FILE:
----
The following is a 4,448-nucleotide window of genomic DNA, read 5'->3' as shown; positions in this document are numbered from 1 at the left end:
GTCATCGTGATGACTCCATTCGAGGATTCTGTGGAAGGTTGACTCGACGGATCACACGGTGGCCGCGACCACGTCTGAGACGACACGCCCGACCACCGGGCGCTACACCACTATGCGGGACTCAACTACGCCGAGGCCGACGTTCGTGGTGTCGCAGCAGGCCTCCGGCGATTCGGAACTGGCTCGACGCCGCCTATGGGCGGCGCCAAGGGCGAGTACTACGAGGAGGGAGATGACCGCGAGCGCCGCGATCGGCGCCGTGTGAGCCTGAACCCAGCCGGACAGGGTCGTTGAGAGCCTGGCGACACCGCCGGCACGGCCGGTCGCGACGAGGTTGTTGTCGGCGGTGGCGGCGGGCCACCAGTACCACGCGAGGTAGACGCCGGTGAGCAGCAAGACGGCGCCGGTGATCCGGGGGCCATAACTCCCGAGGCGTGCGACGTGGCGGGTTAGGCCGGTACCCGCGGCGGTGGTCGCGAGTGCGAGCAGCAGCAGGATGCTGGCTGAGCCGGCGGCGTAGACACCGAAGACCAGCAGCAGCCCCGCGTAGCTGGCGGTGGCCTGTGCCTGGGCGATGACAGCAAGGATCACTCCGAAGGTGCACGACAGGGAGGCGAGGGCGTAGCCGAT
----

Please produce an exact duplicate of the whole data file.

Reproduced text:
The following is a 4,448-nucleotide window of genomic DNA, read 5'->3' as shown; positions in this document are numbered from 1 at the left end:
GTCATCGTGATGACTCCATTCGAGGATTCTGTGGAAGGTTGACTCGACGGATCACACGGTGGCCGCGACCACGTCTGAGACGACACGCCCGACCACCGGGCGCTACACCACTATGCGGGACTCAACTACGCCGAGGCCGACGTTCGTGGTGTCGCAGCAGGCCTCCGGCGATTCGGAACTGGCTCGACGCCGCCTATGGGCGGCGCCAAGGGCGAGTACTACGAGGAGGGAGATGACCGCGAGCGCCGCGATCGGCGCCGTGTGAGCCTGAACCCAGCCGGACAGGGTCGTTGAGAGCCTGGCGACACCGCCGGCACGGCCGGTCGCGACGAGGTTGTTGTCGGCGGTGGCGGCGGGCCACCAGTACCACGCGAGGTAGACGCCGGTGAGCAGCAAGACGGCGCCGGTGATCCGGGGGCCATAACTCCCGAGGCGTGCGACGTGGCGGGTTAGGCCGGTACCCGCGGCGGTGGTCGCGAGTGCGAGCAGCAGCAGGATGCTGGCTGAGCCGGCGGCGTAGACACCGAAGACCAGCAGCAGCCCCGCGTAGCTGGCGGTGGCCTGTGCCTGGGCGATGACAGCAAGGATCACTCCGAAGGTGCACGACAGGGAGGCGAGGGCGTAGCCGAT